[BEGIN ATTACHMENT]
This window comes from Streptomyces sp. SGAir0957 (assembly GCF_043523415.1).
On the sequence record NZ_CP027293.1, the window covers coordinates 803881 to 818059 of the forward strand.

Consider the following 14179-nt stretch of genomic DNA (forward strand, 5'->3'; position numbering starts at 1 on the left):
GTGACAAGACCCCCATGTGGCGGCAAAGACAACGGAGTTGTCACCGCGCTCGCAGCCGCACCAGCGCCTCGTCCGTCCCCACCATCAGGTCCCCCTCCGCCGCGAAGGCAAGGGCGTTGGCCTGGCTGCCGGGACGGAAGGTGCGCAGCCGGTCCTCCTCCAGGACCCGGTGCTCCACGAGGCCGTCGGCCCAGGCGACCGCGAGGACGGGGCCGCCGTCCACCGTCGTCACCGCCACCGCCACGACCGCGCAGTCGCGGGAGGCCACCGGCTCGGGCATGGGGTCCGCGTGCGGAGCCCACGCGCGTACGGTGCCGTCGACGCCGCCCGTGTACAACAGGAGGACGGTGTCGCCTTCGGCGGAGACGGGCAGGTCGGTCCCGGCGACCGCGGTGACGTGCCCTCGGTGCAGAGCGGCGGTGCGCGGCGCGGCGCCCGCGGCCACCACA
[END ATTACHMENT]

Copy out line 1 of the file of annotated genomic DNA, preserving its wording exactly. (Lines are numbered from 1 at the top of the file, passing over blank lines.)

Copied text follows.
This window comes from Streptomyces sp. SGAir0957 (assembly GCF_043523415.1).